When the first graduates from the Duquesne University School of Law received their diplomas, Woodrow Wilson was president and baseball legend Babe Ruth was just making his major league debut.
That was 1914. Now, the 100th graduating class is preparing to take the stage.
Ken Gormley, dean of the Duquesne University School of Law, said there are a lot of similarities between the two graduating classes.
“They were developing the case method and the Socratic method in class to draw up the powers of reasoning and analytical skills of students,” he said. “And, of course, that’s how our law school classes are conducted today.”
The law school was added to what was then called the Catholic College of the Holy Ghost in 1911, becoming the first Catholic university in Pennsylvania.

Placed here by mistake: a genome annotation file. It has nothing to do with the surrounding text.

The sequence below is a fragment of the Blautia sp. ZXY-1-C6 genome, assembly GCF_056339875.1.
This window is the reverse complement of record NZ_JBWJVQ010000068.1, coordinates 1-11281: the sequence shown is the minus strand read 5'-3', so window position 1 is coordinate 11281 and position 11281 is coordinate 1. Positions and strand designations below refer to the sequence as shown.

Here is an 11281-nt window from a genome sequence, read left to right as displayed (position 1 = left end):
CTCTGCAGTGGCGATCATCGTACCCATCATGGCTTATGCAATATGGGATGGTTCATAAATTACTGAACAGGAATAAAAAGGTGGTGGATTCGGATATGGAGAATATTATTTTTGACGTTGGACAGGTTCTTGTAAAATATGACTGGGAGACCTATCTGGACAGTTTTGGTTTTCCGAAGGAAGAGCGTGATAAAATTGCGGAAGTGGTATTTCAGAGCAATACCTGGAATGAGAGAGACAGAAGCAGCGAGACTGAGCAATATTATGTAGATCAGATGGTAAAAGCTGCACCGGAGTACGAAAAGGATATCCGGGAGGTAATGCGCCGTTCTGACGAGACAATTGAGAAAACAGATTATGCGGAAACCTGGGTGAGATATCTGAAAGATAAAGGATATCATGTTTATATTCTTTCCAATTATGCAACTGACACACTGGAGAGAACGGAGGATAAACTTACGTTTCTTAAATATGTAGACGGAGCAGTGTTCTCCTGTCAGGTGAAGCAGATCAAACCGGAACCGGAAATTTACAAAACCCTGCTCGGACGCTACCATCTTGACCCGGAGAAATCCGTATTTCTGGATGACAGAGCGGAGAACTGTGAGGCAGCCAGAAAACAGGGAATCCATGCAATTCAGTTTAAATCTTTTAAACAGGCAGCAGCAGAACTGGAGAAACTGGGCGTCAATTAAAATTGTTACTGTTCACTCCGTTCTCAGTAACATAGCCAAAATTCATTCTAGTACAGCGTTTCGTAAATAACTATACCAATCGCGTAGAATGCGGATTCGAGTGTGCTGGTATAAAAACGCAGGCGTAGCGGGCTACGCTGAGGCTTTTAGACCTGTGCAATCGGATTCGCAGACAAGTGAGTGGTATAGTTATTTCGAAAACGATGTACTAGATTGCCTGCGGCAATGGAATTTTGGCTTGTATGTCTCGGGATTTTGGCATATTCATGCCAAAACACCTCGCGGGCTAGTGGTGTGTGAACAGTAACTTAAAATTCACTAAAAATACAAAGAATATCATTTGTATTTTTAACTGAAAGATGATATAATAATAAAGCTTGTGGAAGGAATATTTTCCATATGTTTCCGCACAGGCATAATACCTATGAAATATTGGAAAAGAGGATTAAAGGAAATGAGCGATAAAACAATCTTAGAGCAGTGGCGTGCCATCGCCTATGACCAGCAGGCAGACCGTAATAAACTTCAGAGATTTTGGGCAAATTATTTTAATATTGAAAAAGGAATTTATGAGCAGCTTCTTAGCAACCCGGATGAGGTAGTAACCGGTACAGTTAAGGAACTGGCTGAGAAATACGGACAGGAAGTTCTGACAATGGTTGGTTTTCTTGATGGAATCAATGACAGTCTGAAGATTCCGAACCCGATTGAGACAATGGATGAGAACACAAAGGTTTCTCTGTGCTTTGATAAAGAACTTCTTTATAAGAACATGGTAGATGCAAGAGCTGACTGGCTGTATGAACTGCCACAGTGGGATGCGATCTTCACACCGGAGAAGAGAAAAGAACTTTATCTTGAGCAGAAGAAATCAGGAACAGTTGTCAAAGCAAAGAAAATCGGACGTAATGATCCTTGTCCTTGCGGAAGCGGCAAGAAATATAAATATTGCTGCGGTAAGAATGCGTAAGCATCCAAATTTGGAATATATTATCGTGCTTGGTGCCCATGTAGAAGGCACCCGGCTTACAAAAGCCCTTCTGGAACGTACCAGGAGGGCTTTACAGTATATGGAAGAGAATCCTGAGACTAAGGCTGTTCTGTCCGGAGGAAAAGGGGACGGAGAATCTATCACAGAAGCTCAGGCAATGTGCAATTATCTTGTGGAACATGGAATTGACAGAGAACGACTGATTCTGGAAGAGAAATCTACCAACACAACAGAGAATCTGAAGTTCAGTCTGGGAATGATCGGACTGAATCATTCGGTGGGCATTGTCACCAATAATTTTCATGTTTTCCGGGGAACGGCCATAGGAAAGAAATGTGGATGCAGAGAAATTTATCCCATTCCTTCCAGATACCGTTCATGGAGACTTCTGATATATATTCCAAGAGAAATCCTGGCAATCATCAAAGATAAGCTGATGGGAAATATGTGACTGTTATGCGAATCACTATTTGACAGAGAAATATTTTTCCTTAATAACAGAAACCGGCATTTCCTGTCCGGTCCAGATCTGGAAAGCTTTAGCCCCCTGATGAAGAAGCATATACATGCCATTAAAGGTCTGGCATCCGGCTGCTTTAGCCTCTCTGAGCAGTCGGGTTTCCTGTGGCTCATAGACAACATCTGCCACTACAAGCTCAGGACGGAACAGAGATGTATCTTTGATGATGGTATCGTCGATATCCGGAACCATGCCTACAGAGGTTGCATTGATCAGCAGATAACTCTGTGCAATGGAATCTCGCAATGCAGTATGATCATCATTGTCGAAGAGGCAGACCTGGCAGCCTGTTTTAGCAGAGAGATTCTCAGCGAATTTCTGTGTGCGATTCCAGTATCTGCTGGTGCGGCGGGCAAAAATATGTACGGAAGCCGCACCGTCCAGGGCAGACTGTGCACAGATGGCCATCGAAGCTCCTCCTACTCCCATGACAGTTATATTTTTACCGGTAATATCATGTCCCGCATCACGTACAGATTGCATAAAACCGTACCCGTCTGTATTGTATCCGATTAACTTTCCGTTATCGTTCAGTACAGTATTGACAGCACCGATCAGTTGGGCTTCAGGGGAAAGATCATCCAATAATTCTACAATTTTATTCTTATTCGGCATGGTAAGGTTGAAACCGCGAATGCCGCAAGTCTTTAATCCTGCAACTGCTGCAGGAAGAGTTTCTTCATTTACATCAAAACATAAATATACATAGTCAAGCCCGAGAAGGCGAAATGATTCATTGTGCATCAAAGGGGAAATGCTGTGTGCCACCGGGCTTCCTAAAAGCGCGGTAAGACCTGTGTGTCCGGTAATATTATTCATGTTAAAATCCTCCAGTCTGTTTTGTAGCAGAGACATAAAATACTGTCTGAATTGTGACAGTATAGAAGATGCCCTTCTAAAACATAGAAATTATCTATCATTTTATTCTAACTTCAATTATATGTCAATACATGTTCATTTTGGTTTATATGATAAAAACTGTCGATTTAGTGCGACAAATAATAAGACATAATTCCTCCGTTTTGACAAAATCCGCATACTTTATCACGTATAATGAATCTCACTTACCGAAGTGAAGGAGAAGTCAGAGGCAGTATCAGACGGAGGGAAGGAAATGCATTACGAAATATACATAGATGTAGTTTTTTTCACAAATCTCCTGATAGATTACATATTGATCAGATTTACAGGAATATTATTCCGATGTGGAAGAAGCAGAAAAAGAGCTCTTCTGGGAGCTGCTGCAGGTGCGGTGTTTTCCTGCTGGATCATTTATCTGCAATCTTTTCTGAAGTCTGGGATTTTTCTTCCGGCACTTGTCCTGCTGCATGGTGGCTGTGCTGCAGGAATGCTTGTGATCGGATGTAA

The original law building was located downtown near the courthouse. The site is now a parking garage for One Oxford Centre.
Gormley said the original building’s proximity to the Allegheny County Courthouse made it a prime location.
“Part of the whole idea was to have the law school very accessible to the courthouses and for students to be able to observe law in action,” he said.
Classes began Sept. 25, 1911 with just 12 students, all of whom would go on to pass the state bar exam on their first attempt. The school has expanded dramatically since then. More than 160 students will be graduating this year.
Like most law schools, Duquesne started by offering only night classes, allowing Pittsburgh’s working class to get a legal education while holding their day jobs. Back then, tuition was only $100 a year. Now, the same degree costs almost $30,000 per year.
There’s been a drop in law school applications in recent years. Nationally, applications fell about 11 percent in 2011 from 2010 and another 14 percent in 2012. Duquesne’s law school experienced a 15 percent drop in applications last year, but Gormley said he’s not worried at all.
“We’re focusing on the things we do very well and trying to have an operation that really pays careful attention to each individual student,” he said. “And with a smaller class size, you can accomplish that.”
The class of 2014 graduates Sunday.